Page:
Area Forecast Discussion
Issued by NWS Louisville, KY

Home | Current Version | Previous Version | Graphics & Text | Print | Product List | Glossary On
Versions: 1 2 3 4 5 6 7 8 9 10 11 12 13 14 15 16 17 18 19 20 21 22 23 24 25 26 27 28 29 30 31 32 33 34 35 36 37 38 39 40 41 42 43 44 45 46 47 48 49 50
FXUS63 KLMK 191110

610 AM EST Fri Dec 19 2014

...Updated Aviation Discussion...

.SHORT TERM (Now through Saturday)...
Issued at 300 AM EST Fri Dec 19 2014

Zonal flow at 500mb continues across the southern tier of the CONUS.
An upper wave currently over Arizona will de-amplify as it crosses
the southern plains later today.

Weak high pressure over the Great Lakes has nosed south across the
Commonwealth. This will keep pressure gradients weak and thus bring
very light winds today through Saturday. Cloud cover will be a
challenge today, as satellite confirms model data indicating only a
thin layer of strato-cu at around 850mb. Breaks in these clouds have
already appeared over southern Indiana. Should this trend continue,
partly cloudy skies may develop across southern Indiana and northern
Kentucky by dawn. Eventually, variable cloudiness is expected later
today with some periods of actual sun! Temperatures will peak this
afternoon in the upper 30s.

High and mid level cloudiness will increase overnight as a
disturbance moves across the Gulf States. This shallow amplitude
feature will spread light precipitation as far north as our
Tennessee border early Saturday, but dry air at low levels will not
allow any precipitation to make it as far north as northern
Kentucky. Forecast soundings will be cold enough for snow, and very
light amounts may fall across our far southern counties early
Saturday. However any accumulations will be quite light. Lows early
Saturday will fall into the mid to upper 20s, with highs Saturday
rising into the mid to upper 30s. Mid level moisture will exit later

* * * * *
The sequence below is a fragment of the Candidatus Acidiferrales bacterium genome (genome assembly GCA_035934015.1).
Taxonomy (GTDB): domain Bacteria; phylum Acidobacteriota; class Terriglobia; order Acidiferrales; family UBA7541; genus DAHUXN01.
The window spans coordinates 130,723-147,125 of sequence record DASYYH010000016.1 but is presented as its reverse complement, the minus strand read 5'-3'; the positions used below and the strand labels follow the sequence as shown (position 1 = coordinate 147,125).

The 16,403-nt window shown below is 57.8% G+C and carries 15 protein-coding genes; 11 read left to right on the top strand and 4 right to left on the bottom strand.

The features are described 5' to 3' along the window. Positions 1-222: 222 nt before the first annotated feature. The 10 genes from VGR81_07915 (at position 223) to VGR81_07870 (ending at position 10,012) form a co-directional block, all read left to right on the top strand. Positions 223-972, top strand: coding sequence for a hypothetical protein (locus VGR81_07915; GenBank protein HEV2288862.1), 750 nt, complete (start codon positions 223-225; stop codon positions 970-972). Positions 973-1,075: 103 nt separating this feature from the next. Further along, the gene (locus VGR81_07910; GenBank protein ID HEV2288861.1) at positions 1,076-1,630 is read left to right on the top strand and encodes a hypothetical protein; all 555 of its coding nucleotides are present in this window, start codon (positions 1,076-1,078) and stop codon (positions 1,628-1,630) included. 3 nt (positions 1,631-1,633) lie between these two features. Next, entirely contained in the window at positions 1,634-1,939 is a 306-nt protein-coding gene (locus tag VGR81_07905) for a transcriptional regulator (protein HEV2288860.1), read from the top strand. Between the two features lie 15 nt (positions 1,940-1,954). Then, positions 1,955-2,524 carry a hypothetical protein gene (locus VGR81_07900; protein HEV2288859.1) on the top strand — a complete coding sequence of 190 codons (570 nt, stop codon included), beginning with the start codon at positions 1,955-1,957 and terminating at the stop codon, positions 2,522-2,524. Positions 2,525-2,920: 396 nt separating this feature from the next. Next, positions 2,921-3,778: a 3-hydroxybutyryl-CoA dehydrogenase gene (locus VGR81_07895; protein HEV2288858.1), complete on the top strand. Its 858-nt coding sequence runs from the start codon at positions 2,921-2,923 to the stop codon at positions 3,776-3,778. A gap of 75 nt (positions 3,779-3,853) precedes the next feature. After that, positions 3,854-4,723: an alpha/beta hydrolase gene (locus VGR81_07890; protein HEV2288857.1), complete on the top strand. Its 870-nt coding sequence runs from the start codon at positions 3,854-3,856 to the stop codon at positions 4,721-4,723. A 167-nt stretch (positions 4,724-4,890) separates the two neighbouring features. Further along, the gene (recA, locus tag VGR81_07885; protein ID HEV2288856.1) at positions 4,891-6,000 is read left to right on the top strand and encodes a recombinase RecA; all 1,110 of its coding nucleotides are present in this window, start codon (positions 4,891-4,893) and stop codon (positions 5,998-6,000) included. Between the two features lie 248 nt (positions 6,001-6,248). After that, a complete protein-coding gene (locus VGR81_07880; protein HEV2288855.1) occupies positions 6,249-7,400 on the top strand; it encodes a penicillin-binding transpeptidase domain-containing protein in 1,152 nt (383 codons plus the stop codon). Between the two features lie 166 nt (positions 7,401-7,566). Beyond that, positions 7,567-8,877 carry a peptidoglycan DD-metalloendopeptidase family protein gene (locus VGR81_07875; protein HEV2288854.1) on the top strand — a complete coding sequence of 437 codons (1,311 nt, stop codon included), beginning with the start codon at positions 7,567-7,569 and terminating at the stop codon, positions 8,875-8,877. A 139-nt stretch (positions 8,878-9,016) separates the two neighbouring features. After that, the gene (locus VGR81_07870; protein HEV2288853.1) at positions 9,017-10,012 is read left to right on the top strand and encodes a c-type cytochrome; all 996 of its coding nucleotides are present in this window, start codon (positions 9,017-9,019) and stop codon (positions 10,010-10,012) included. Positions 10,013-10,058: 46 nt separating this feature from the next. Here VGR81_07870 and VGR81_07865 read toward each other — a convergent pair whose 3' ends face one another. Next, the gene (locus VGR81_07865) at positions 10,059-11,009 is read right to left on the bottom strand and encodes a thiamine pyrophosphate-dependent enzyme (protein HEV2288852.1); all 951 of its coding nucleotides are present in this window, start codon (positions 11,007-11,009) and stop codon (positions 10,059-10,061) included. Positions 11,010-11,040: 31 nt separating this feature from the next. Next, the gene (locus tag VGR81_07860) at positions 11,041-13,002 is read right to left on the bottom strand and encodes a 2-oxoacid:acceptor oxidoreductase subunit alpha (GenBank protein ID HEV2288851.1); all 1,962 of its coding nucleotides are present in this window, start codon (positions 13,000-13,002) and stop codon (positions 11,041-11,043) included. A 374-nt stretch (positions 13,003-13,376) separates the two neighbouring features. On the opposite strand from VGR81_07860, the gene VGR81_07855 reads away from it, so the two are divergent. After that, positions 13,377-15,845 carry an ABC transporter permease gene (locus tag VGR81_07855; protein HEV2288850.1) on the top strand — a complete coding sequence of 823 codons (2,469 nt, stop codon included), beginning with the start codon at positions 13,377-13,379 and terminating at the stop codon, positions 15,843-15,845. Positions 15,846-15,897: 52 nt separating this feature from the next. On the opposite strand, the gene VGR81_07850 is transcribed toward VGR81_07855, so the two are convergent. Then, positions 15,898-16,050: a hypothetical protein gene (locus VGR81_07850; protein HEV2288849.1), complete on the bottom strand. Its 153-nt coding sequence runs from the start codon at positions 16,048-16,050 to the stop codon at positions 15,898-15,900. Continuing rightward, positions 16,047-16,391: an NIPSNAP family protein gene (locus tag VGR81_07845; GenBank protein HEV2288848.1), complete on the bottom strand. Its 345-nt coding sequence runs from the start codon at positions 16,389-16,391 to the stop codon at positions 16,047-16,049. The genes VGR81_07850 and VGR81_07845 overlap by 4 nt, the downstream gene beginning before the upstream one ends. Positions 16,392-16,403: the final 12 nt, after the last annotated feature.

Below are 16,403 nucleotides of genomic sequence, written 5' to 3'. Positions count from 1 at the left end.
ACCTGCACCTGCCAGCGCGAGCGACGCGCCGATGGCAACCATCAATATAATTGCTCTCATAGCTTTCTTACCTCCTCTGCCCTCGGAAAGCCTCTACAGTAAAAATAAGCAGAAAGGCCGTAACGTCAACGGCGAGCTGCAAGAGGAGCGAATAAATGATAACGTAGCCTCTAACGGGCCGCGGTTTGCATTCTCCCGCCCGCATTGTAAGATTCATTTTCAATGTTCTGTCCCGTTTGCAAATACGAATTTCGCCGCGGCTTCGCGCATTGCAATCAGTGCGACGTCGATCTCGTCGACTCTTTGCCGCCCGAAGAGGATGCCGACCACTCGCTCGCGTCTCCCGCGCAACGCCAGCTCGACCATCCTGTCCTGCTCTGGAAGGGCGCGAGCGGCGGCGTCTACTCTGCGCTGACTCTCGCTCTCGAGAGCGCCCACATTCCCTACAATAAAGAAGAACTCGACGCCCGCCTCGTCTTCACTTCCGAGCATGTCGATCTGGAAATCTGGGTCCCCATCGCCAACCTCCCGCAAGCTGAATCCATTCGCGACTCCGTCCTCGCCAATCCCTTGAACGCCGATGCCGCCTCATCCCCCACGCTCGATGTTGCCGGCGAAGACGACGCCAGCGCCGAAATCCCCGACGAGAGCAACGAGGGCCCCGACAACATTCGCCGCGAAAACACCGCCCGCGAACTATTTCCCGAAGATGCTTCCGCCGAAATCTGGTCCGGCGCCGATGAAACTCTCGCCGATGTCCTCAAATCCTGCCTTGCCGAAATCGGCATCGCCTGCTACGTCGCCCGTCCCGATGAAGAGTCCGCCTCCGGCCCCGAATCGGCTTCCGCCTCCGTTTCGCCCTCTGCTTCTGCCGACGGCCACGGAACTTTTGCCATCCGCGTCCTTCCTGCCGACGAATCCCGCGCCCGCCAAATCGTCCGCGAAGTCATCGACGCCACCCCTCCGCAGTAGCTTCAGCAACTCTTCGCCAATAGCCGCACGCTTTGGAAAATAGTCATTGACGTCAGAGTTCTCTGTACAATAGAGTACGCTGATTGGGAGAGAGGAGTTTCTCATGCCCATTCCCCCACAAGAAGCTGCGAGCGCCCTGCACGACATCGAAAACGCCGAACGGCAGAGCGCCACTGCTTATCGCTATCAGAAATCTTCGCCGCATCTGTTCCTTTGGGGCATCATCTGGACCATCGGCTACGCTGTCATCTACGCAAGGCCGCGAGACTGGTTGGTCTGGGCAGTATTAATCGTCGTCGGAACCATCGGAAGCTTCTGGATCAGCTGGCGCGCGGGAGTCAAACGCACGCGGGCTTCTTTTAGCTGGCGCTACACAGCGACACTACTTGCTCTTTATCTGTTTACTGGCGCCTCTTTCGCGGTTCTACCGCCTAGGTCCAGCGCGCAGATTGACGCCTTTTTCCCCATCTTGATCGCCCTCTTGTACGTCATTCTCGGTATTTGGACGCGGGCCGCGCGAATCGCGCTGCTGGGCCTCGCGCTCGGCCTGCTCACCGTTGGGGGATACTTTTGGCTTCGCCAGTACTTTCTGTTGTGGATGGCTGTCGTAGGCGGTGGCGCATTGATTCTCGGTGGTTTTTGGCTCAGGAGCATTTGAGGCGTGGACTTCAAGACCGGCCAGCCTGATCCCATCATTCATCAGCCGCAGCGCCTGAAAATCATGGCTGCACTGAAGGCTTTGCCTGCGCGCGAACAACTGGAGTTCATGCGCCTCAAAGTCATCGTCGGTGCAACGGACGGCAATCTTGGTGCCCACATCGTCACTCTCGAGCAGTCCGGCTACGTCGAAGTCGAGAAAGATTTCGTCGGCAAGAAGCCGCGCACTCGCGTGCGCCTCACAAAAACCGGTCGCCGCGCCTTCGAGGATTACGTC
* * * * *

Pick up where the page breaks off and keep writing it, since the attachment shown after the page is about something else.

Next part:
Saturday morning, but light winds and lingering low level moisture
will probably bring another mostly cloudy day.

.LONG TERM (Saturday Night through Thursday)...
Issued at 321 AM EST Fri Dec 19 2014

Long Term Synoptic Overview

Not too much in the way of changes from 24 hours ago in the long
term synoptic overview.  A progressive pattern aloft is expected to
be in place at the beginning of the forecast period.  However, in
the early part of the week, the pattern will start to undergo
significant changes.  Teleconnection indices from the deterministic
and ensemble solutions continue to show the pattern transitioning to
an -AO/-NAO/-EPO pattern aloft.  This results in more significant
ridging building across the western CONUS into western Canada with
downstream troughing developing over the northern Plains.  This
upper trough over the northern Plains will continue to strengthen
and cutoff over the Great Lakes region by mid-week.  The upper low
will likely lift northward back into southern Canada with a cold
flow of air pushing into the eastern part of the US.

Model Preference/Trends/Confidence

In general sense, the run to run continuity of the models remain
pretty good, sans some of the usual timing issues.  The GEM and Euro
remain steadfast in their development of the western CONUS ridging
and subsequent development of the strong mid-level wave dropping
into the north-central US.  The OP GFS shows this well, though the
parallel GFS sides a bit more with the GEM/Euro solutions.  While
there are some timing issues, the deterministic runs fit well with
the ensembles.  The 19/00Z Euro OP solution is not as gung ho on
developing a strong deep H5 gyre over central Canada late in the
period as the 18/00Z and 18/12Z runs did.  This may be a
manifestation of the large amount of blocking that it develops over